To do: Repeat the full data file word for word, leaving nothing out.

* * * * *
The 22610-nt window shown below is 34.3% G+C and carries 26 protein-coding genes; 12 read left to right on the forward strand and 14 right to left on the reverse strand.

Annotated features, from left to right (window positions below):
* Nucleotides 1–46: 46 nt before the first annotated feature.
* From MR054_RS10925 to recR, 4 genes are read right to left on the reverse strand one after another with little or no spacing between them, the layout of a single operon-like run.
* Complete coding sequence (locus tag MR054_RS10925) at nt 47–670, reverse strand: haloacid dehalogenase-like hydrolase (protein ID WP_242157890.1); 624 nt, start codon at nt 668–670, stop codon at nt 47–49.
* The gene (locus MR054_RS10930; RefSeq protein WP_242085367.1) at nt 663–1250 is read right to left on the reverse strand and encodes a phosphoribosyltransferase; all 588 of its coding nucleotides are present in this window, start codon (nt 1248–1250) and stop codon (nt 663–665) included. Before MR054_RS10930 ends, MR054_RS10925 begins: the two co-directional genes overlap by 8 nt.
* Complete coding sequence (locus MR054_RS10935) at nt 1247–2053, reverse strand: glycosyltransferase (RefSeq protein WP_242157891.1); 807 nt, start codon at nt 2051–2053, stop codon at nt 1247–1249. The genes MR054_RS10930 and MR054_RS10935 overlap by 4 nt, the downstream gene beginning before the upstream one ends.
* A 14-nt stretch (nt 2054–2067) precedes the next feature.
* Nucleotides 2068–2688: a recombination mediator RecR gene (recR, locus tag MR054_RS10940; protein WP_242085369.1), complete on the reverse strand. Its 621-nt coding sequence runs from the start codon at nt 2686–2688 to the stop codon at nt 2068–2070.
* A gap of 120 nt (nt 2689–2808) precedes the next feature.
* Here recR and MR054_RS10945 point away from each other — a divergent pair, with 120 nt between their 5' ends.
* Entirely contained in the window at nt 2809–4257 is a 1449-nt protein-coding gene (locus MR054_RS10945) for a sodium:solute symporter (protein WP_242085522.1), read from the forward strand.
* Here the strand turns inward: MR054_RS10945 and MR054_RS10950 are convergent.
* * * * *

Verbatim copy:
The 22610-nt window shown below is 34.3% G+C and carries 26 protein-coding genes; 12 read left to right on the forward strand and 14 right to left on the reverse strand.

Annotated features, from left to right (window positions below):
* Nucleotides 1–46: 46 nt before the first annotated feature.
* From MR054_RS10925 to recR, 4 genes are read right to left on the reverse strand one after another with little or no spacing between them, the layout of a single operon-like run.
* Complete coding sequence (locus tag MR054_RS10925) at nt 47–670, reverse strand: haloacid dehalogenase-like hydrolase (protein ID WP_242157890.1); 624 nt, start codon at nt 668–670, stop codon at nt 47–49.
* The gene (locus MR054_RS10930; RefSeq protein WP_242085367.1) at nt 663–1250 is read right to left on the reverse strand and encodes a phosphoribosyltransferase; all 588 of its coding nucleotides are present in this window, start codon (nt 1248–1250) and stop codon (nt 663–665) included. Before MR054_RS10930 ends, MR054_RS10925 begins: the two co-directional genes overlap by 8 nt.
* Complete coding sequence (locus MR054_RS10935) at nt 1247–2053, reverse strand: glycosyltransferase (RefSeq protein WP_242157891.1); 807 nt, start codon at nt 2051–2053, stop codon at nt 1247–1249. The genes MR054_RS10930 and MR054_RS10935 overlap by 4 nt, the downstream gene beginning before the upstream one ends.
* A 14-nt stretch (nt 2054–2067) precedes the next feature.
* Nucleotides 2068–2688: a recombination mediator RecR gene (recR, locus tag MR054_RS10940; protein WP_242085369.1), complete on the reverse strand. Its 621-nt coding sequence runs from the start codon at nt 2686–2688 to the stop codon at nt 2068–2070.
* A gap of 120 nt (nt 2689–2808) precedes the next feature.
* Here recR and MR054_RS10945 point away from each other — a divergent pair, with 120 nt between their 5' ends.
* Entirely contained in the window at nt 2809–4257 is a 1449-nt protein-coding gene (locus MR054_RS10945) for a sodium:solute symporter (protein WP_242085522.1), read from the forward strand.
* Here the strand turns inward: MR054_RS10945 and MR054_RS10950 are convergent.